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Dear Texas HSLDA members and friends,
Home School Legal Defense Association has been defending Texas home schooling families for the last 17 years. One of the most difficult and complicated areas is protecting HSLDA members under investigation by the Child Protection Service (CPS).
HSLDA has instructed its members not to allow a social worker inside their home, but to call us immediately. Once the family has an HSLDA attorney on the line, we ask them to hand the phone out the door so that we can speak to the social worker directly. In most cases, we discover that the family has been turned in by an anonymous tip on the local child abuse hotline and that the allegations are fabricated or grossly exaggerated. Our goal is to keep the social worker from entering the home and from interviewing the children. In instances where the social worker has had a court order, HSLDA has moved swiftly to have the order withdrawn or quashed.
Even though we are able to successfully protect our member families from this harmful intrusion most of the time, our ability to defend families is hampered by many aspects of the law. The child welfare law desperately needs reform.
In response to this need, HSLDA is supporting the efforts of Gary Gates, a father and businessman whose due process rights were abused by CPS when social workers removed his 13 children from his home. Although CPS returned the children and dismissed the case as unfounded, the damage was already done. Attorney Tom Sanders has filed suit against the local CPS agency (this is not an HSLDA case) for violating the due process and civil rights of the Gates family. Meanwhile, Gary Gates is leading a petition drive to reform the child welfare laws. He will not stop until these needed reforms are made.
According to Texans for a Family Bill of Rights, an organization dedicated to advocating child welfare reform, CPS and Child Advocates of Fort Bend County have broken up hundreds of families in Fort Bend County. An increasing number of Texans believe CPS is abusing its authority. Although HSLDA has been able to protect its own members, CPS routinely enters other people's homes without a court order or warrant, takes children on the basis of anonymous "tips" and flimsy evidence of abuse or neglect, and places the children in foster homes.
HSLDA agrees that children who are abused by family members must be protected. Apparently, though, CPS officials are playing a numbers game. For example, CPS reports frequently cite high numbers of at-risk families. CPS loosely defines "at-risk," turning it into a catch-all term and making every family in Texas vulnerable to a long, expensive legal battle that the family may lose. Children who are removed without just cause are the biggest losers of all.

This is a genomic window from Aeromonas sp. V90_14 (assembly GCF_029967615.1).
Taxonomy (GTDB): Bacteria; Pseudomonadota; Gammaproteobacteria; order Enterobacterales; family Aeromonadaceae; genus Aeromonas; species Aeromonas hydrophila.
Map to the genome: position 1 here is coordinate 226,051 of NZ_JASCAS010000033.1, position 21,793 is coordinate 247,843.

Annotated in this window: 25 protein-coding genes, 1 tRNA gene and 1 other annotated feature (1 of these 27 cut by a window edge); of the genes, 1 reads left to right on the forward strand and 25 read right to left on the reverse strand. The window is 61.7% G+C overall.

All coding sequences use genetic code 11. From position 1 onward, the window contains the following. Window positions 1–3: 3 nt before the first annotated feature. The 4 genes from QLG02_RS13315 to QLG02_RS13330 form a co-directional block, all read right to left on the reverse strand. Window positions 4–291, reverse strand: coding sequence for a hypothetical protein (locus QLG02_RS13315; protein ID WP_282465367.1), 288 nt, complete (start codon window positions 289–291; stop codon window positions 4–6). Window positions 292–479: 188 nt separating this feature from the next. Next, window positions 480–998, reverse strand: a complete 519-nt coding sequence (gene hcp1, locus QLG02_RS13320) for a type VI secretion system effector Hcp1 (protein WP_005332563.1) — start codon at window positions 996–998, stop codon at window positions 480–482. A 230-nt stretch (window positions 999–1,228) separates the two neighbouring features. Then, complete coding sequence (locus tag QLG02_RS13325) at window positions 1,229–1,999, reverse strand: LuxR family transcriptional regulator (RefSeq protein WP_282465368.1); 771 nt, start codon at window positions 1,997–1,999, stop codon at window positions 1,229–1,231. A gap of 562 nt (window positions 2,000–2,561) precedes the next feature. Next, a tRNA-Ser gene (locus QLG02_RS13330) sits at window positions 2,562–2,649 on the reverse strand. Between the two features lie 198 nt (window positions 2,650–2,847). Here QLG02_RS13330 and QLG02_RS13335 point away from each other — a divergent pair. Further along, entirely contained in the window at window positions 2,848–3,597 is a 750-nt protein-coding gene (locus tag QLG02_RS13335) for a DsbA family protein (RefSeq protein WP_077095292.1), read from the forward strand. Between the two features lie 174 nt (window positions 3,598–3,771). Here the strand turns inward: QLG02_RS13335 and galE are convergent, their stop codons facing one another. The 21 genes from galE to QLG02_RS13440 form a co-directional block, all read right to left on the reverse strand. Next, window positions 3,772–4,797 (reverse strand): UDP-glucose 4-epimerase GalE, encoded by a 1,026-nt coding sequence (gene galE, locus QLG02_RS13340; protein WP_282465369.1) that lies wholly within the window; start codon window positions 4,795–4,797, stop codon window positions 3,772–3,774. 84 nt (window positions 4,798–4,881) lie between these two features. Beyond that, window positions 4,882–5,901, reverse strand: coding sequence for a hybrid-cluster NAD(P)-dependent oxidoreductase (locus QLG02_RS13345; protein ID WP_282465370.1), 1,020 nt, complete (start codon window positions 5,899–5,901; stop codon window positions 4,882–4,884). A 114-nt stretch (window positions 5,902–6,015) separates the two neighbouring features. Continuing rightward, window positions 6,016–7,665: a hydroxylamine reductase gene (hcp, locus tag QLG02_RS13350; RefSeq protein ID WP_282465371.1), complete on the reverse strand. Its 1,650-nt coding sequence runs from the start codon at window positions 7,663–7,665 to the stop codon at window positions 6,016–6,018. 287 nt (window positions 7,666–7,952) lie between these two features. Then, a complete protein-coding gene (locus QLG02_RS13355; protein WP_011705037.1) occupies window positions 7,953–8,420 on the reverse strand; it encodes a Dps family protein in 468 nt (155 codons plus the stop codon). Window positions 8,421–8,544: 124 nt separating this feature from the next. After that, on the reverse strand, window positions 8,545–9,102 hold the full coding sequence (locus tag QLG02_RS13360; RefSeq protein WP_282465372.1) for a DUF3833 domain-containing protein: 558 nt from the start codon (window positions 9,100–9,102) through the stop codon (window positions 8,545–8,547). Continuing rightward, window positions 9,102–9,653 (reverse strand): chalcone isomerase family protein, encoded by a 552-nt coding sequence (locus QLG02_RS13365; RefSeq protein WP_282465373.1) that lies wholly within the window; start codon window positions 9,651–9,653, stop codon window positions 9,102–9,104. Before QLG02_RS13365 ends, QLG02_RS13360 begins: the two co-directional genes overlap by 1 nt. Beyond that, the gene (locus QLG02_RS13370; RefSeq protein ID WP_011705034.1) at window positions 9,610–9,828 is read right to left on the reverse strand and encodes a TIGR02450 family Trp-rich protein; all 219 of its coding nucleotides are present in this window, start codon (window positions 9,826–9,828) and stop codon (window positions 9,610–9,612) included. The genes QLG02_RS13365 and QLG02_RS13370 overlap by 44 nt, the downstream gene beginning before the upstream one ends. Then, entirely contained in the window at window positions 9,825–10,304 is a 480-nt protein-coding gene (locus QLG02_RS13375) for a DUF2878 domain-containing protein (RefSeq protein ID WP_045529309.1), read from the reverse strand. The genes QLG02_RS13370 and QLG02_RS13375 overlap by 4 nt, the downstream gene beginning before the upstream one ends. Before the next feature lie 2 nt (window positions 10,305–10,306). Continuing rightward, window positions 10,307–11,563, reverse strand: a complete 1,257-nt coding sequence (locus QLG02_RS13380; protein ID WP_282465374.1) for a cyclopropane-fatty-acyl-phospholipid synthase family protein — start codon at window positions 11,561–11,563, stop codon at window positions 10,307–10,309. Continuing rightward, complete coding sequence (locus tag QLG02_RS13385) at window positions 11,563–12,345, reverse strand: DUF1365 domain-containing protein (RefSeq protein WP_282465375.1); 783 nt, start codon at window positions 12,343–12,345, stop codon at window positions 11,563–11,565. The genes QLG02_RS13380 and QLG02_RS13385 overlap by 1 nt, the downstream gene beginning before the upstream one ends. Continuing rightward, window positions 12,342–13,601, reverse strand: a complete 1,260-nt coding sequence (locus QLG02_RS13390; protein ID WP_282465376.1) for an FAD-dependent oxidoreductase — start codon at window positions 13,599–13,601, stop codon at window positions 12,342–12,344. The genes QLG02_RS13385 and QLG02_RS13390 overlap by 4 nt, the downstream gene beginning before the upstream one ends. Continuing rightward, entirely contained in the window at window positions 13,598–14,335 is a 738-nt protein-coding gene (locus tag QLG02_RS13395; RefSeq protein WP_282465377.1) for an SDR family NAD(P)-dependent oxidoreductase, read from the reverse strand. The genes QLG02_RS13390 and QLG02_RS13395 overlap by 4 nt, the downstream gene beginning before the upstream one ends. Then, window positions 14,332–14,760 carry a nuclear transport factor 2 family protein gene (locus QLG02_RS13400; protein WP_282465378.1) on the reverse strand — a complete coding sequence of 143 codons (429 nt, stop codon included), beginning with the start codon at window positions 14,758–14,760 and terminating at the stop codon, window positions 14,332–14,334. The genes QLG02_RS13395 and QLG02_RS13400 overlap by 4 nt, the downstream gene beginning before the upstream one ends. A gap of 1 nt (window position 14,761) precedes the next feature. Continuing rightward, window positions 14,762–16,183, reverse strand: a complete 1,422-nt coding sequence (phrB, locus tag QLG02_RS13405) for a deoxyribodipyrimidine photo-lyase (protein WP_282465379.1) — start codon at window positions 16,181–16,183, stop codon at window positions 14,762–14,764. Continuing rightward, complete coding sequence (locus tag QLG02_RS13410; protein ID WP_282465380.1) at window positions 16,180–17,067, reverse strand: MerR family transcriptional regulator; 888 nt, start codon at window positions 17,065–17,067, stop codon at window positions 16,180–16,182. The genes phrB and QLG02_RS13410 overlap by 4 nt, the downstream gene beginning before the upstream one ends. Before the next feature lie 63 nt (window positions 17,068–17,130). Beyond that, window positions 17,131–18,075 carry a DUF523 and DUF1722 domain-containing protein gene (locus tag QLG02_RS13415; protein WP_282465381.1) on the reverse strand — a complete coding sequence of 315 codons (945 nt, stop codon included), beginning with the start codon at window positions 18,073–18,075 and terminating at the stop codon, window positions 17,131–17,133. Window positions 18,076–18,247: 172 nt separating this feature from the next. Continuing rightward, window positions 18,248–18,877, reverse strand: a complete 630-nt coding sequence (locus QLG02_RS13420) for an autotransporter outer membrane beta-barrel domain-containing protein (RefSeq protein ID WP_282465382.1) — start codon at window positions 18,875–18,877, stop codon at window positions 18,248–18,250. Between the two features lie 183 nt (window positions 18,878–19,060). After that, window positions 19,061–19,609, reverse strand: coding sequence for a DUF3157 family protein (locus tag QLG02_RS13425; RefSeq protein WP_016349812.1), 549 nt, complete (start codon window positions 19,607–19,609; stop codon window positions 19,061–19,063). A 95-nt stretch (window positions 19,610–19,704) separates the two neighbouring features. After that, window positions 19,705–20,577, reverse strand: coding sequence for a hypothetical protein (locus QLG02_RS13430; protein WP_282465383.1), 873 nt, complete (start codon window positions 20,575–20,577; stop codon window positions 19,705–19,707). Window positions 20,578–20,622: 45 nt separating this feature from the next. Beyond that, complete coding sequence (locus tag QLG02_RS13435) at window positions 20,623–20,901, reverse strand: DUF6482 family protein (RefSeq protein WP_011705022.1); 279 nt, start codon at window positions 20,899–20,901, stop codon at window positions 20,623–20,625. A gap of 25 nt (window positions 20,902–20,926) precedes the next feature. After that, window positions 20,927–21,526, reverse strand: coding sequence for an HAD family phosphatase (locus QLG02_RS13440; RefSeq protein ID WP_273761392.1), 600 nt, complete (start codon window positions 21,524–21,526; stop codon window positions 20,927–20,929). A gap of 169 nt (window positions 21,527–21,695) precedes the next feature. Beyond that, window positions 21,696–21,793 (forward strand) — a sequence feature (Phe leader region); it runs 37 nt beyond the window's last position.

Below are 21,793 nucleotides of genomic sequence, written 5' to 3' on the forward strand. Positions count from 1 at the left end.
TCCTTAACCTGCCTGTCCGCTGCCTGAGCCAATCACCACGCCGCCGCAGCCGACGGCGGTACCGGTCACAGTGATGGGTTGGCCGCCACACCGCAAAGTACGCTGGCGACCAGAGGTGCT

To draw the public's attention to this problem, Texans for a Family Bill of Rights sponsored a two-day run from Richmond to Austin, on March 21 and 22. Runners ran the 156-mile course, and churches along the route delivered signed petitions to the runners as they passed through each town.
HSDLA contributed to this effort by notifying its Texas members and providing an online petition on its website. The response from Texas home schoolers was overwhelming. We collected over 1,000 online "signatures" over the course of four days!
We hope to use these petitions and the publicity surrounding the meeting as the launching pad for reforming the child welfare code, specifically as it relates to anonymous tips. We have already located legislators who are willing to introduce our language as legislation and are strategizing with us on timing and final language.
Note: We desire to assist and advise in every contact with a social worker/police officer regarding allegations of abuse or neglect. If home schooling is an issue, we will represent our member families until the issue is resolved. We will assist and advise especially on the issue relating to the protection of entry into the home for the purpose of investigation and interviews as it relates to the Fourth Amendment protection against unreasonable searches and seizures. HSLDA membership benefits do not extend to representation should court action result on non-home schooling matters. However, HSLDA has in the past, and may choose to do so again in the future, take cases where there has been a clear violation of the Fourth Amendment to establish legal precedent.